Big Half Century: Deseret News
Big Half Century: Classic Utah Drive-In Celebrates 50 Years
Time almost stands still at Hires Big H, on the corner of 700 East and 400 South. History repeats itself daily, with made-to-order burgers, thick hand-cut fries and frosty root beer floats that have been menu mainstays since 1959. It's one of the few burger joints that still has a "car hop" service, where a server comes out to your car to take and deliver your order. There's also table service inside, but none of the fast-food style of ordering at the register.
This humble "hamburger and root beer stand," as it was called by founder Don C. Hale, has survived through 50 years of American dining. It's a classic that has withstood expanding national restaurant chains, the low-fat frenzy, the vegetarian movement and ethnic food trends. It's been written up in both Gourmet magazine and the Wall Street Journal, and over the years, customers have included Bob Hope, Danny Kaye, Johnny Miller, Marvin Hamlisch, Jay Leno, John Stockton, Karl Malone, Robert Redford, Jon Huntsman Sr. and Larry H. Miller.
There have been a few changes. In 1959, a deluxe burger with lettuce, tomato and onions was 40 cents. Today, you'll pay $3.85 for a Hires Big H burger, a quarter-pound of ground beef heaven on a bun. The menu has expanded from mainly burgers to include veggie burgers, sandwiches and even salad. The saddest change, however, is the absence of Hale himself, who was a regular fixture at the restaurant, greeting customers, overseeing employees, sweeping floors, picking up trash, or whatever was needed to keep things running smoothly. Now age 91, Hale was forced to hang up his apron a year and a half ago due to poor health.
“He has worked so hard his whole life,” said his son, Mark Hale, a corporate officer in the business. “When you consider he was probably 11 when he started working in the family grocery store, he worked for 80 straight years.” It wasn't his idea to quit; his body simply wore out. One day at the restaurant, he fainted on the job, and the paramedics took him to the hospital.”As soon as he got better, he came back to work, and he fainted again,” said Mark Hale. “So he goes back to the hospital and stays a couple days. Then he says, ‘OK, take me back to work.’” And Mark told him, “Dad, fainting in your restaurant isn't really good for business. Maybe you ought to just come and visit, and let us run things.”
Hale's children want the company's 50th anniversary celebration to be a tribute to both their dad and their customers. “The business he got into really tapped his talent,” said Mark Hale. ‘He was a good businessman, he had good taste for good food, and was very service-oriented.”
Hale was born in Grantsville on Oct. 27, 1917. His father, Parley, moved the family to Idaho and then to Salt Lake City, in an attempt to earn a living. They rented a house on 500 South and 500 East, and built a small market. The store is still there today, although it's no longer owned by the Hale family.
By the time Hale opened his burger stand, he'd already served as one of Utah's youngest state legislators, sold uranium stocks, owned a used car business and was a partner in two taverns. Referring to his tavern ownership, he added, “I guess you could say I went from beer to root beer — probably a good switch for an LDS boy.”
During a vacation in California, he was impressed with Bob's Big Boy restaurants. He asked about acquiring a Utah franchise and was told that it was already taken. “This great disappointment turned into my greatest opportunity,” Hale wrote in his book. “I decided to build a hamburger and root beer drive in.” It was an era when drive-in burger stands were popping up all across America. Between 1945 and 1955, the number of cars in America doubled. This car-buying boom fueled the concept of dashboard dining in your new Ford or Chevy. You flashed your lights, rolled down your window and a “car hop” came out to take your order.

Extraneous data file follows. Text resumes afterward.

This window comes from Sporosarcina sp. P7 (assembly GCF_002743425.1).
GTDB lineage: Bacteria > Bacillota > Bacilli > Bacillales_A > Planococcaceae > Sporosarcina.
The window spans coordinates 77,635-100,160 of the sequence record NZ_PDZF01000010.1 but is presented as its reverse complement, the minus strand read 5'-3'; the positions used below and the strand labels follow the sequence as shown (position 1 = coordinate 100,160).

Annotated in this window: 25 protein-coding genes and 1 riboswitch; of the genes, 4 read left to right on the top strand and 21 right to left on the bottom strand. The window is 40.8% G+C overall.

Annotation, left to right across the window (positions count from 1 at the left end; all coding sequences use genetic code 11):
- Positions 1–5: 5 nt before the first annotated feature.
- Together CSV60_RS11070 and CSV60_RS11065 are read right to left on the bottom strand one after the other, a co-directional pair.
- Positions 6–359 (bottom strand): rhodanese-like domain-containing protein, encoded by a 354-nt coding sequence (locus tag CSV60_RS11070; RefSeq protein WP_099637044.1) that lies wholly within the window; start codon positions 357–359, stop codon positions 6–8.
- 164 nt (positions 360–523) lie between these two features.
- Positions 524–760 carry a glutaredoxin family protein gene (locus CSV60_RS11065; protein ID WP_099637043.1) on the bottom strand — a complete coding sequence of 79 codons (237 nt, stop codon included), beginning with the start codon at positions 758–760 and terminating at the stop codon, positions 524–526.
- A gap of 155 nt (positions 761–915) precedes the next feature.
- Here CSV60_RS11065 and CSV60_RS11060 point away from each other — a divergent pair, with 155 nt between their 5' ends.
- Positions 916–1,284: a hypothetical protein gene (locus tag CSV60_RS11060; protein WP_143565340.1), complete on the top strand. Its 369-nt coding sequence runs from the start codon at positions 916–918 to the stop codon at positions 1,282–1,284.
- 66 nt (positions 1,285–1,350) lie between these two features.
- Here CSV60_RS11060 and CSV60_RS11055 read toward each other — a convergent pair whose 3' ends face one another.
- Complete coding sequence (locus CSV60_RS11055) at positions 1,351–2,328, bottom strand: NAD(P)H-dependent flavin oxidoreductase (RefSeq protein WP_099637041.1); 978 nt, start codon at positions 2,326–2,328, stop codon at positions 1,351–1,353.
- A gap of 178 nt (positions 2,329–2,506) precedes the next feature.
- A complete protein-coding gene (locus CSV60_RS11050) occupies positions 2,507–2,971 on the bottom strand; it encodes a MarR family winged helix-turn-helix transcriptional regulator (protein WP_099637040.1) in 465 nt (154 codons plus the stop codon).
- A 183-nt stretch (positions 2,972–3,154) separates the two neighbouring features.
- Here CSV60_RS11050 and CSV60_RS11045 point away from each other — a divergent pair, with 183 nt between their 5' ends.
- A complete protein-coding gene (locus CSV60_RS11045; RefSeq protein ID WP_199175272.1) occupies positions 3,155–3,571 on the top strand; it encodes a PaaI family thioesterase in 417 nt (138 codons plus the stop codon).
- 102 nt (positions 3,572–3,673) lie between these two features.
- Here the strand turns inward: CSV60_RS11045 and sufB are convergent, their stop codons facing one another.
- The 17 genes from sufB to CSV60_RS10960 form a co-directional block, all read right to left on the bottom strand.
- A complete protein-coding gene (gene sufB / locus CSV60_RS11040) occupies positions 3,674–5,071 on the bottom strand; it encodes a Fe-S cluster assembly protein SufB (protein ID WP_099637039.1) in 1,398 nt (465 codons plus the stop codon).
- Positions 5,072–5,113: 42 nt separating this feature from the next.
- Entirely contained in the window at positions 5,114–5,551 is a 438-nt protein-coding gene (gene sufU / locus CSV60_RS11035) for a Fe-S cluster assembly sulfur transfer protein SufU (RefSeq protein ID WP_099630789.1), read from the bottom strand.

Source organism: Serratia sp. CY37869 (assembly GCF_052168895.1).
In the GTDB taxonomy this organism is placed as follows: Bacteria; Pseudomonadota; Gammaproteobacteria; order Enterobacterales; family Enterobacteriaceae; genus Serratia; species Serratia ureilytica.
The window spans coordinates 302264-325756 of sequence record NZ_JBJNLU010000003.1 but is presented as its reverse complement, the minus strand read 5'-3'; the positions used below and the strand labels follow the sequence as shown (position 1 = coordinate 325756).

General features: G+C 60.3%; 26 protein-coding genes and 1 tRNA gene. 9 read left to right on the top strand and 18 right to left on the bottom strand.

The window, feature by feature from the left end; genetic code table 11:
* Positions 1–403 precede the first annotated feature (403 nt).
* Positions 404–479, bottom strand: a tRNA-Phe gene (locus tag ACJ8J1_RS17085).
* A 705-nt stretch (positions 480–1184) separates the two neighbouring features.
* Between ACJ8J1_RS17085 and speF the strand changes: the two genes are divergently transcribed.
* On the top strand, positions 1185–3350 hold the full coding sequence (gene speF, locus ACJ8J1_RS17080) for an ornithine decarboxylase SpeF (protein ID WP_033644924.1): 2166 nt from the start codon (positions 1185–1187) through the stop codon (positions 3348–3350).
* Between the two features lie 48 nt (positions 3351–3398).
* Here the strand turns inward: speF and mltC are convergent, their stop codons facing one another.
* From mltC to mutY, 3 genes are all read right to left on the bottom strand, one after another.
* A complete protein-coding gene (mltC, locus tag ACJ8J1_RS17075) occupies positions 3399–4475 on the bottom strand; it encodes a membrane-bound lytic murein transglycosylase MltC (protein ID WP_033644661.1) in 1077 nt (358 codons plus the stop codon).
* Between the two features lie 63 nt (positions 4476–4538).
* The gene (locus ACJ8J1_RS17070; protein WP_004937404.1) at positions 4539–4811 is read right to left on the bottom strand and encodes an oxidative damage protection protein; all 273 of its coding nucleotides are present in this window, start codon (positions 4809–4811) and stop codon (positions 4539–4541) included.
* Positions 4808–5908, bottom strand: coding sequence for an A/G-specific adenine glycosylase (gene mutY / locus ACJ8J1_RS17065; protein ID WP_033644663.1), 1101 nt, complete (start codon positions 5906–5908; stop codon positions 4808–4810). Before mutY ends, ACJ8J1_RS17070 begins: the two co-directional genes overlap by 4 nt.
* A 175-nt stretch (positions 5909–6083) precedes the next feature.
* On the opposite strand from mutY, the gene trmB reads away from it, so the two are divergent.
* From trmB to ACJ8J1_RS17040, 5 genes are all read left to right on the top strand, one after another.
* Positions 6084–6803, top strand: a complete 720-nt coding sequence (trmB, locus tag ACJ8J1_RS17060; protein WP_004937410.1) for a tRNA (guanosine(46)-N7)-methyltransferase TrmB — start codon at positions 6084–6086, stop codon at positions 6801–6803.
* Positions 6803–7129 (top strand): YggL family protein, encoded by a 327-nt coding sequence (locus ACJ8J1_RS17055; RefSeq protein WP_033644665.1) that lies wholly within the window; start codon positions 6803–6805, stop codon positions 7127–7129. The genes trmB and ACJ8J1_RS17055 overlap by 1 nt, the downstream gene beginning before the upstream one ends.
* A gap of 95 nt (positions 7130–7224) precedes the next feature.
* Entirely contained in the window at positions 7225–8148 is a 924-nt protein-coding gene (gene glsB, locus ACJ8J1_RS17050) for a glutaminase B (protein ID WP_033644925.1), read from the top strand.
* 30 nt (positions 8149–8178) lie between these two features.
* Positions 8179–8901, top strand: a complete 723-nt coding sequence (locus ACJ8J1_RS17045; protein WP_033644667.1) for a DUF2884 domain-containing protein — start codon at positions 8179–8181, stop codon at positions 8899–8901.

Hale had an advantage, in that he had access to fresh meats and produce from Hale's Market. A salesman from Hires approached him about serving the company's root beer. He asked if the vendor would provide him with a sign. “The sign he supplied advertised Hires root beer and because of that, my drive-in came to be known as Hires Drive-In.”
Hale created a cheeseburger, called the “Big H,” which was garnished with pink “fry sauce,” the ketchup-mayo concoction unique to Utah. The name stuck. “People began identifying the drive-in as the Big H, so we eventually added the name Big H,” Hale wrote in his book.
Hale's work ethic was legendary. Mark Hale remembers his dad getting up at 4 a.m. to put beans on to simmer for chili. On many nights, he would take his wife, Shirley, and their four kids for a car ride, “and Dad would stop by the restaurant to check on business. If he thought they needed help, he would stay and help out, while we sat with Mom in the car for what seemed like hours.”
Mark also recalls that his mother (who passed away in 2004) would go in early in the morning to Litza's to make pizza sauce or garlic bread. “She ran the family because my dad was so busy working.”
Within a decade, the block became what Don Hale called a “culinary corner.” In 1965, he opened Litza's Pizza on the east side of Hires, and in the 1970s, opened a steakhouse to the south. Less than a block to the east, Alva Greene opened Chuck-A-Rama in 1966, which became another Utah tradition. The Continental Baking Co. is another neighbor on the block. The aromas of sizzling steaks and burgers, French fries and onion rings mingle with the fragrance of baking pizza and bread, giving the parking lot an appetizing appeal. Litza's Pizza is still in business today and “doing great,” according to Mark Hale. “It has almost as faithful of a following as Big H.”
Valerie Phillips, “Big Half Century: Classic Utah Drive-In Celebrates 50 Years,” Deseret News, Wednesday, October 14, 2009.